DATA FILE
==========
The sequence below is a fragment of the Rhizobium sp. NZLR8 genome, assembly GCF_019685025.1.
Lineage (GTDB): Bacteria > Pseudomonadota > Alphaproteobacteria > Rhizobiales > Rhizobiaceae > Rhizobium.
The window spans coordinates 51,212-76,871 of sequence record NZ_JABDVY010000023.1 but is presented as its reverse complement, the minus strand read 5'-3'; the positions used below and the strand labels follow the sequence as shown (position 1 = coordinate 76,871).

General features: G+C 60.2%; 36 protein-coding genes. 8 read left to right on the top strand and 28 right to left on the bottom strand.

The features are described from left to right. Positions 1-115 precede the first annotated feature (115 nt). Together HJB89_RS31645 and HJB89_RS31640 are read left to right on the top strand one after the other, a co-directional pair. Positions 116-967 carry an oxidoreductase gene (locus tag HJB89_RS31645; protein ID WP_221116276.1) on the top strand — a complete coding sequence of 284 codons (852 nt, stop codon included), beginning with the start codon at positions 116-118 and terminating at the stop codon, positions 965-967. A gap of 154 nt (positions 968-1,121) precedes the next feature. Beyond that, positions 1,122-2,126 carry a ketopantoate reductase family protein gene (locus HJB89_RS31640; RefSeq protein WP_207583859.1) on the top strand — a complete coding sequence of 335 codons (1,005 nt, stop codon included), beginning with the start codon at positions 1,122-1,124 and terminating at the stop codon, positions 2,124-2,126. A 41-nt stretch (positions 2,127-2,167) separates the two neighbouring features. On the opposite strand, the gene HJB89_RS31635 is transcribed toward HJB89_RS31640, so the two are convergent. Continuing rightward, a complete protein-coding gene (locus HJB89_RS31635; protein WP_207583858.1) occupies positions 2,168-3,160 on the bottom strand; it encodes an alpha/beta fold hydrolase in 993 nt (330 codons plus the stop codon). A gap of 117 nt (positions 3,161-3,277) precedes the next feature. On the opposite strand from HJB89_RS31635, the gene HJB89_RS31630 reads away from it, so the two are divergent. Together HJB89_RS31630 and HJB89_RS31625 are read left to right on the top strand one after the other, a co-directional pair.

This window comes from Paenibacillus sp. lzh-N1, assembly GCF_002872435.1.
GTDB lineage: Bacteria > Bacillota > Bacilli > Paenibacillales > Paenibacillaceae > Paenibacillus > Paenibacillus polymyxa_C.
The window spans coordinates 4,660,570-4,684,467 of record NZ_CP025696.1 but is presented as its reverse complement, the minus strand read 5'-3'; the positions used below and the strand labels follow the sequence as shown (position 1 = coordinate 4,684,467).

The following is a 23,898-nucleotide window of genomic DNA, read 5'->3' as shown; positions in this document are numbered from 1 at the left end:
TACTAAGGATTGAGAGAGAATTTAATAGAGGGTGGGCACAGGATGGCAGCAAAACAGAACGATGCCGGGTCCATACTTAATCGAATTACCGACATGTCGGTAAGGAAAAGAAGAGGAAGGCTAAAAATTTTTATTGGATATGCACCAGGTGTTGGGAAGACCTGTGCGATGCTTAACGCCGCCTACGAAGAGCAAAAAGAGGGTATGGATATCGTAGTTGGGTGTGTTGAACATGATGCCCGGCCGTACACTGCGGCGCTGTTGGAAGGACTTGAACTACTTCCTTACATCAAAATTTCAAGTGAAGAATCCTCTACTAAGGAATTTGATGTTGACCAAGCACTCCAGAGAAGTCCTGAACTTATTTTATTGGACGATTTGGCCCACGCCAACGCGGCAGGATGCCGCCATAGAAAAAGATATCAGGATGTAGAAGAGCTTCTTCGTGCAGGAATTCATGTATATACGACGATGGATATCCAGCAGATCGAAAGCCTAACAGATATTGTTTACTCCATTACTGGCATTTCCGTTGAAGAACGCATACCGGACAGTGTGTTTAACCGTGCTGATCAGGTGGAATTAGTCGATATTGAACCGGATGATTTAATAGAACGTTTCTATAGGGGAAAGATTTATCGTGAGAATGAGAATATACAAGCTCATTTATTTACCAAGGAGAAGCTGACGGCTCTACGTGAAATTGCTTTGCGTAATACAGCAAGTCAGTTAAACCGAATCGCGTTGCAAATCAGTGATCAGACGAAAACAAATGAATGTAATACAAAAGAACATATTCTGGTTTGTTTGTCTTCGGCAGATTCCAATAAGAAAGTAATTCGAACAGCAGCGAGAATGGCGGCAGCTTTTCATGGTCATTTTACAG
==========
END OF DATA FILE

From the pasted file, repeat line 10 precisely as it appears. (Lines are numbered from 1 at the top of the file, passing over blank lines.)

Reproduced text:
TACTAAGGATTGAGAGAGAATTTAATAGAGGGTGGGCACAGGATGGCAGCAAAACAGAACGATGCCGGGTCCATACTTAATCGAATTACCGACATGTCGGTAAGGAAAAGAAGAGGAAGGCTAAAAATTTTTATTGGATATGCACCAGGTGTTGGGAAGACCTGTGCGATGCTTAACGCCGCCTACGAAGAGCAAAAAGAGGGTATGGATATCGTAGTTGGGTGTGTTGAACATGATGCCCGGCCGTACACTGCGGCGCTGTTGGAAGGACTTGAACTACTTCCTTACATCAAAATTTCAAGTGAAGAATCCTCTACTAAGGAATTTGATGTTGACCAAGCACTCCAGAGAAGTCCTGAACTTATTTTATTGGACGATTTGGCCCACGCCAACGCGGCAGGATGCCGCCATAGAAAAAGATATCAGGATGTAGAAGAGCTTCTTCGTGCAGGAATTCATGTATATACGACGATGGATATCCAGCAGATCGAAAGCCTAACAGATATTGTTTACTCCATTACTGGCATTTCCGTTGAAGAACGCATACCGGACAGTGTGTTTAACCGTGCTGATCAGGTGGAATTAGTCGATATTGAACCGGATGATTTAATAGAACGTTTCTATAGGGGAAAGATTTATCGTGAGAATGAGAATATACAAGCTCATTTATTTACCAAGGAGAAGCTGACGGCTCTACGTGAAATTGCTTTGCGTAATACAGCAAGTCAGTTAAACCGAATCGCGTTGCAAATCAGTGATCAGACGAAAACAAATGAATGTAATACAAAAGAACATATTCTGGTTTGTTTGTCTTCGGCAGATTCCAATAAGAAAGTAATTCGAACAGCAGCGAGAATGGCGGCAGCTTTTCATGGTCATTTTACAG